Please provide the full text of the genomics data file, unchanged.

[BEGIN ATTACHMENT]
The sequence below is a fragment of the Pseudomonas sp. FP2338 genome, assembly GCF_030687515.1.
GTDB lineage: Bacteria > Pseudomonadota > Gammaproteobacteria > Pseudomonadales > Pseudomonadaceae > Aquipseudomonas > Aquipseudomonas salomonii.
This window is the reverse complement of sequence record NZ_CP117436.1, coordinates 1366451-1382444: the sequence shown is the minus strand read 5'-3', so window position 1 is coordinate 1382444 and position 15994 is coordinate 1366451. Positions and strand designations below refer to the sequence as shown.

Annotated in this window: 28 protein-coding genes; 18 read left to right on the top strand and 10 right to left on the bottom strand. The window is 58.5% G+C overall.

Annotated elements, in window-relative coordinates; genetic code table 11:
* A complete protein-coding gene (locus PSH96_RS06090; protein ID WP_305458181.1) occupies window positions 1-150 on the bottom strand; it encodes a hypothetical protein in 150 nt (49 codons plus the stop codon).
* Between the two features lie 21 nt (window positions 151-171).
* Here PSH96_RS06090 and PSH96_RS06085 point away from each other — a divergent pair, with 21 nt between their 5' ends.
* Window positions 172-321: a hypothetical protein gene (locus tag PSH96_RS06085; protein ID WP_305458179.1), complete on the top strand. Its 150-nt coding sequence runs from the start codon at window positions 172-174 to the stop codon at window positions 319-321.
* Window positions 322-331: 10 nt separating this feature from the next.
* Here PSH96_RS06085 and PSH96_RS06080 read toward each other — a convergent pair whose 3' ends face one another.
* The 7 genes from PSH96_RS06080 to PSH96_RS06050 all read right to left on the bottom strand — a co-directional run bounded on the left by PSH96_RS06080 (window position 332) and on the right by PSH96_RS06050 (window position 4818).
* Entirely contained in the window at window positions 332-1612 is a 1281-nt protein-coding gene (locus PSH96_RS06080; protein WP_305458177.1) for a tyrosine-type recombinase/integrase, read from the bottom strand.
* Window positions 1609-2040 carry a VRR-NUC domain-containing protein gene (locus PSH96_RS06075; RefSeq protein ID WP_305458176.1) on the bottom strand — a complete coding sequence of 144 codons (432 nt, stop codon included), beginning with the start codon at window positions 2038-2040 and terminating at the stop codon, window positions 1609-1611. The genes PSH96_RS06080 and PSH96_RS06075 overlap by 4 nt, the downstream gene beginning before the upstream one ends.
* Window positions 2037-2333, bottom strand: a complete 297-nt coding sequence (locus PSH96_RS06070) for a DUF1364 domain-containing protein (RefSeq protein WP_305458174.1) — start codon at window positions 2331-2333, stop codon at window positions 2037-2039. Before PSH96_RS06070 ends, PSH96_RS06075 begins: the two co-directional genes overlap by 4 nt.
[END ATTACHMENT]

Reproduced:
The sequence below is a fragment of the Pseudomonas sp. FP2338 genome, assembly GCF_030687515.1.
GTDB lineage: Bacteria > Pseudomonadota > Gammaproteobacteria > Pseudomonadales > Pseudomonadaceae > Aquipseudomonas > Aquipseudomonas salomonii.
This window is the reverse complement of sequence record NZ_CP117436.1, coordinates 1366451-1382444: the sequence shown is the minus strand read 5'-3', so window position 1 is coordinate 1382444 and position 15994 is coordinate 1366451. Positions and strand designations below refer to the sequence as shown.

Annotated in this window: 28 protein-coding genes; 18 read left to right on the top strand and 10 right to left on the bottom strand. The window is 58.5% G+C overall.

Annotated elements, in window-relative coordinates; genetic code table 11:
* A complete protein-coding gene (locus PSH96_RS06090; protein ID WP_305458181.1) occupies window positions 1-150 on the bottom strand; it encodes a hypothetical protein in 150 nt (49 codons plus the stop codon).
* Between the two features lie 21 nt (window positions 151-171).
* Here PSH96_RS06090 and PSH96_RS06085 point away from each other — a divergent pair, with 21 nt between their 5' ends.
* Window positions 172-321: a hypothetical protein gene (locus tag PSH96_RS06085; protein ID WP_305458179.1), complete on the top strand. Its 150-nt coding sequence runs from the start codon at window positions 172-174 to the stop codon at window positions 319-321.
* Window positions 322-331: 10 nt separating this feature from the next.
* Here PSH96_RS06085 and PSH96_RS06080 read toward each other — a convergent pair whose 3' ends face one another.
* The 7 genes from PSH96_RS06080 to PSH96_RS06050 all read right to left on the bottom strand — a co-directional run bounded on the left by PSH96_RS06080 (window position 332) and on the right by PSH96_RS06050 (window position 4818).
* Entirely contained in the window at window positions 332-1612 is a 1281-nt protein-coding gene (locus PSH96_RS06080; protein WP_305458177.1) for a tyrosine-type recombinase/integrase, read from the bottom strand.
* Window positions 1609-2040 carry a VRR-NUC domain-containing protein gene (locus PSH96_RS06075; RefSeq protein ID WP_305458176.1) on the bottom strand — a complete coding sequence of 144 codons (432 nt, stop codon included), beginning with the start codon at window positions 2038-2040 and terminating at the stop codon, window positions 1609-1611. The genes PSH96_RS06080 and PSH96_RS06075 overlap by 4 nt, the downstream gene beginning before the upstream one ends.
* Window positions 2037-2333, bottom strand: a complete 297-nt coding sequence (locus PSH96_RS06070) for a DUF1364 domain-containing protein (RefSeq protein WP_305458174.1) — start codon at window positions 2331-2333, stop codon at window positions 2037-2039. Before PSH96_RS06070 ends, PSH96_RS06075 begins: the two co-directional genes overlap by 4 nt.